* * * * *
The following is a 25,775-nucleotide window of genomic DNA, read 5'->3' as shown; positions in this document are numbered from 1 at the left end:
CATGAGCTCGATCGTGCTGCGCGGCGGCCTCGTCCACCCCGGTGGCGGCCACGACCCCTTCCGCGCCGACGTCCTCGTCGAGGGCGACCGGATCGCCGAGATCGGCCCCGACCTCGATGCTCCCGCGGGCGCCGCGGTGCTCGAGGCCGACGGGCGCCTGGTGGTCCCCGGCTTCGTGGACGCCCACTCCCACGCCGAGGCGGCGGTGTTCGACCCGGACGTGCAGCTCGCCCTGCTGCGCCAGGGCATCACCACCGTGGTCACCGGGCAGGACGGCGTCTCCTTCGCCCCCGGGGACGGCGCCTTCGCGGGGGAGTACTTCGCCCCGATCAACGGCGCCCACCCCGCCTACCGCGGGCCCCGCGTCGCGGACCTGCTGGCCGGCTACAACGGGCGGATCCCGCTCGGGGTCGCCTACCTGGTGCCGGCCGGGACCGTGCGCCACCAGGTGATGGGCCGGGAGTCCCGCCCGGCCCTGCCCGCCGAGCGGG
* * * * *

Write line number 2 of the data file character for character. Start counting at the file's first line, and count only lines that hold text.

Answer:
CATGAGCTCGATCGTGCTGCGCGGCGGCCTCGTCCACCCCGGTGGCGGCCACGACCCCTTCCGCGCCGACGTCCTCGTCGAGGGCGACCGGATCGCCGAGATCGGCCCCGACCTCGATGCTCCCGCGGGCGCCGCGGTGCTCGAGGCCGACGGGCGCCTGGTGGTCCCCGGCTTCGTGGACGCCCACTCCCACGCCGAGGCGGCGGTGTTCGACCCGGACGTGCAGCTCGCCCTGCTGCGCCAGGGCATCACCACCGTGGTCACCGGGCAGGACGGCGTCTCCTTCGCCCCCGGGGACGGCGCCTTCGCGGGGGAGTACTTCGCCCCGATCAACGGCGCCCACCCCGCCTACCGCGGGCCCCGCGTCGCGGACCTGCTGGCCGGCTACAACGGGCGGATCCCGCTCGGGGTCGCCTACCTGGTGCCGGCCGGGACCGTGCGCCACCAGGTGATGGGCCGGGAGTCCCGCCCGGCCCTGCCCGCCGAGCGGG